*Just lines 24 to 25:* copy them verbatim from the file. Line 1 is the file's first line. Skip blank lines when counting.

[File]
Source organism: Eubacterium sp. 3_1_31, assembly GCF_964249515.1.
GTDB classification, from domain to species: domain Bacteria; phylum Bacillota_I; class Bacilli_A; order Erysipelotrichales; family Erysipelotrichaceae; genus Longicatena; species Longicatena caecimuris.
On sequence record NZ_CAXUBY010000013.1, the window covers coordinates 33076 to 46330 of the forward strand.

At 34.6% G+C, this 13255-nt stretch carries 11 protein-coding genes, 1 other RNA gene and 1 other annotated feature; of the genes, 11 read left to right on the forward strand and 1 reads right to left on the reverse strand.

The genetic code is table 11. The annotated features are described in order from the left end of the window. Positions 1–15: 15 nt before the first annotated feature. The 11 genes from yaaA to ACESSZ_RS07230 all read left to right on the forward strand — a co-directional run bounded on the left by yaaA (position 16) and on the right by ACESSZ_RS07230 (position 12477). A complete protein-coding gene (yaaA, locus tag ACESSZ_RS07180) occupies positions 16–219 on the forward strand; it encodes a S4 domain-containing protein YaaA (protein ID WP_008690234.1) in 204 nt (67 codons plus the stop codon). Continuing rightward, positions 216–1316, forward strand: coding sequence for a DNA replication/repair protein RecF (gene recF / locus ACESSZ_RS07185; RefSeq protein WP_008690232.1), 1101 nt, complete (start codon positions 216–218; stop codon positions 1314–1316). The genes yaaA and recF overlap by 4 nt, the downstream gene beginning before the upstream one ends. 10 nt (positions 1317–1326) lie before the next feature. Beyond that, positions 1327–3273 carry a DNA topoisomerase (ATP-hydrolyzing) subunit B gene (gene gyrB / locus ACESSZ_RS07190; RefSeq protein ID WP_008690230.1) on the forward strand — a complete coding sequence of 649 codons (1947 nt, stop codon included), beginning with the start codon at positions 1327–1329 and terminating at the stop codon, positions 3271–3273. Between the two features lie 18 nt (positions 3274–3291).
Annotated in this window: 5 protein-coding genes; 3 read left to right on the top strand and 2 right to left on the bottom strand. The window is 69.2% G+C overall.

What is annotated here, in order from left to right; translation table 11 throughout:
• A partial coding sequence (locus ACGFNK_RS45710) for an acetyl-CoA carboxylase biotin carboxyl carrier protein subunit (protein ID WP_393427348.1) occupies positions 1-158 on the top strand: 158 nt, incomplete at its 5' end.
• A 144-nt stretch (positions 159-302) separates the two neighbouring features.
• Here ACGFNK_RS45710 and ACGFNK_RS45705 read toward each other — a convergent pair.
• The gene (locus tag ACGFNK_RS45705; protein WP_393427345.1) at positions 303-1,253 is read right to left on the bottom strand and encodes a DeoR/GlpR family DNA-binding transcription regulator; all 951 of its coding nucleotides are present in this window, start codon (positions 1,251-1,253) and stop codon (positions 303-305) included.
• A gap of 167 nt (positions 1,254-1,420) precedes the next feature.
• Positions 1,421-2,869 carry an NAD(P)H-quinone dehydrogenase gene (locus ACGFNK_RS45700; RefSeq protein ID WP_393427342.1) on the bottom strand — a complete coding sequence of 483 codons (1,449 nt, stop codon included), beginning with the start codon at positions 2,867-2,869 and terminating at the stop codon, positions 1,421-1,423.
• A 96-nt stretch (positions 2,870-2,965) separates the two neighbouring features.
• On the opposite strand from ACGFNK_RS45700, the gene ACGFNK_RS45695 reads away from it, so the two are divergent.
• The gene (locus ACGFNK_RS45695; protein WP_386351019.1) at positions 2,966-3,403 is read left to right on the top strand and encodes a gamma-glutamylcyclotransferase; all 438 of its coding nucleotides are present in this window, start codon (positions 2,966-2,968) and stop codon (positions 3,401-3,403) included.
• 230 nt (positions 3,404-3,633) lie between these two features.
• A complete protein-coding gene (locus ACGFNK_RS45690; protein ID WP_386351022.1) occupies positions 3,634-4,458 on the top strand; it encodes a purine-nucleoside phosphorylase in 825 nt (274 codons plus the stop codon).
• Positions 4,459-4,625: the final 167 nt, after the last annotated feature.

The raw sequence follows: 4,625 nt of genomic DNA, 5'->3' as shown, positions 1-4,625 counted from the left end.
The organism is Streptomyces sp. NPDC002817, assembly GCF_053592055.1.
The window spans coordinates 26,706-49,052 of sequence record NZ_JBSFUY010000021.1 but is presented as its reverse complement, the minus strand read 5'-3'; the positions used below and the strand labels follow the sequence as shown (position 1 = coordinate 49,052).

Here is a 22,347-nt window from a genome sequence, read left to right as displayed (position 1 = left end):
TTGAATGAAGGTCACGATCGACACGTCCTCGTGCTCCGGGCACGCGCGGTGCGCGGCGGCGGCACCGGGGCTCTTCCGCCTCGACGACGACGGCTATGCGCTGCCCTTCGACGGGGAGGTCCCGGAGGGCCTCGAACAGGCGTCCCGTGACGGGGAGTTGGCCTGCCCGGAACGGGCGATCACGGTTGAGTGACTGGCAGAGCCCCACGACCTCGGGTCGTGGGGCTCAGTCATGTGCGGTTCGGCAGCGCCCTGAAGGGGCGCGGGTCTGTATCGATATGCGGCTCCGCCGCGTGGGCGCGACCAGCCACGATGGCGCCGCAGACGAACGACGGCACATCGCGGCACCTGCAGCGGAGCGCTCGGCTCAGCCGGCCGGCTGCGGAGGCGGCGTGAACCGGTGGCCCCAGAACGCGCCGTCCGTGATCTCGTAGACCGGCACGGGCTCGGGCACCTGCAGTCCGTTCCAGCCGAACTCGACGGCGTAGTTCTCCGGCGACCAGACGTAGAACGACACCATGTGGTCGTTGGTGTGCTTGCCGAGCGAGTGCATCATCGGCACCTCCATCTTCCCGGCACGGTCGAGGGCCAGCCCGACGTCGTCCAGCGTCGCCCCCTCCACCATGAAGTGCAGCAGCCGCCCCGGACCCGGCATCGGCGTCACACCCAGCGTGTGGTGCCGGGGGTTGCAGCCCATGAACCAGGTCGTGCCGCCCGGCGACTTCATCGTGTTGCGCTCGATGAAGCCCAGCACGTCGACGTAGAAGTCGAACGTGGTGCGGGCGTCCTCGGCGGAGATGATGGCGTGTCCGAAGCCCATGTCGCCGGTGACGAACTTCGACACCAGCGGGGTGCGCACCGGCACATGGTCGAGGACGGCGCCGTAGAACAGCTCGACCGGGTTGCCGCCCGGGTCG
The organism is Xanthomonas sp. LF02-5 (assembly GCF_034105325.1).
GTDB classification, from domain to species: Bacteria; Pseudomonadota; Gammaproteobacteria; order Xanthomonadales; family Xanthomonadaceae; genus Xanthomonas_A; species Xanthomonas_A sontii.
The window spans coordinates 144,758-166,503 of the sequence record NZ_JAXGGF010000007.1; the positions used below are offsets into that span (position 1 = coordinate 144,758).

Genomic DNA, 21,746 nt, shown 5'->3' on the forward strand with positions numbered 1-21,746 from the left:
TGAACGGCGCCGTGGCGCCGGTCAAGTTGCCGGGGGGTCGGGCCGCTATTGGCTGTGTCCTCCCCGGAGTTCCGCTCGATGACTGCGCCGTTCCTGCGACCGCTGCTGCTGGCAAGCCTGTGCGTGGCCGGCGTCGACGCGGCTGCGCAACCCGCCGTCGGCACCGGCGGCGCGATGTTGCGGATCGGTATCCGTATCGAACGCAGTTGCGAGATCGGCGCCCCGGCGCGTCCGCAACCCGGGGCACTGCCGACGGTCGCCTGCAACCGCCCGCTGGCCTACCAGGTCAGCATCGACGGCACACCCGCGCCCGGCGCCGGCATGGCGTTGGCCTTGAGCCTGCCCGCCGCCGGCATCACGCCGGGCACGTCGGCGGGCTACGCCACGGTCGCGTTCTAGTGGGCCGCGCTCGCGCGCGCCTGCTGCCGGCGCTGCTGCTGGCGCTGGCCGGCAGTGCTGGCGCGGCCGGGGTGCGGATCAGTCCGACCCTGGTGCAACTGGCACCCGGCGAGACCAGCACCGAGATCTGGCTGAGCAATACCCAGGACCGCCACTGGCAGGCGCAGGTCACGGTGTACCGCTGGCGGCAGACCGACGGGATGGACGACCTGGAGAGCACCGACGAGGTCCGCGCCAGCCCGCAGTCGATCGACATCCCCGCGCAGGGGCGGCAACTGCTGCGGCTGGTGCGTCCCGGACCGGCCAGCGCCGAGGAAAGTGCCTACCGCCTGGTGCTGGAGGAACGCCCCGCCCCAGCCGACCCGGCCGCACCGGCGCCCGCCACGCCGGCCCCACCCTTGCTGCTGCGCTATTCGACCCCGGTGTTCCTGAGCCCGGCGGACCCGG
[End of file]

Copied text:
TTGAATGAAGGTCACGATCGACACGTCCTCGTGCTCCGGGCACGCGCGGTGCGCGGCGGCGGCACCGGGGCTCTTCCGCCTCGACGACGACGGCTATGCGCTGCCCTTCGACGGGGAGGTCCCGGAGGGCCTCGAACAGGCGTCCCGTGACGGGGAGTTGGCCTGCCCGGAACGGGCGATCACGGTTGAGTGACTGGCAGAGCCCCACGACCTCGGGTCGTGGGGCTCAGTCATGTGCGGTTCGGCAGCGCCCTGAAGGGGCGCGGGTCTGTATCGATATGCGGCTCCGCCGCGTGGGCGCGACCAGCCACGATGGCGCCGCAGACGAACGACGGCACATCGCGGCACCTGCAGCGGAGCGCTCGGCTCAGCCGGCCGGCTGCGGAGGCGGCGTGAACCGGTGGCCCCAGAACGCGCCGTCCGTGATCTCGTAGACCGGCACGGGCTCGGGCACCTGCAGTCCGTTCCAGCCGAACTCGACGGCGTAGTTCTCCGGCGACCAGACGTAGAACGACACCATGTGGTCGTTGGTGTGCTTGCCGAGCGAGTGCATCATCGGCACCTCCATCTTCCCGGCACGGTCGAGGGCCAGCCCGACGTCGTCCAGCGTCGCCCCCTCCACCATGAAGTGCAGCAGCCGCCCCGGACCCGGCATCGGCGTCACACCCAGCGTGTGGTGCCGGGGGTTGCAGCCCATGAACCAGGTCGTGCCGCCCGGCGACTTCATCGTGTTGCGCTCGATGAAGCCCAGCACGTCGACGTAGAAGTCGAACGTGGTGCGGGCGTCCTCGGCGGAGATGATGGCGTGTCCGAAGCCCATGTCGCCGGTGACGAACTTCGACACCAGCGGGGTGCGCACCGGCACATGGTCGAGGACGGCGCCGTAGAACAGCTCGACCGGGTTGCCGCCCGGGTCG
The organism is Xanthomonas sp. LF02-5 (assembly GCF_034105325.1).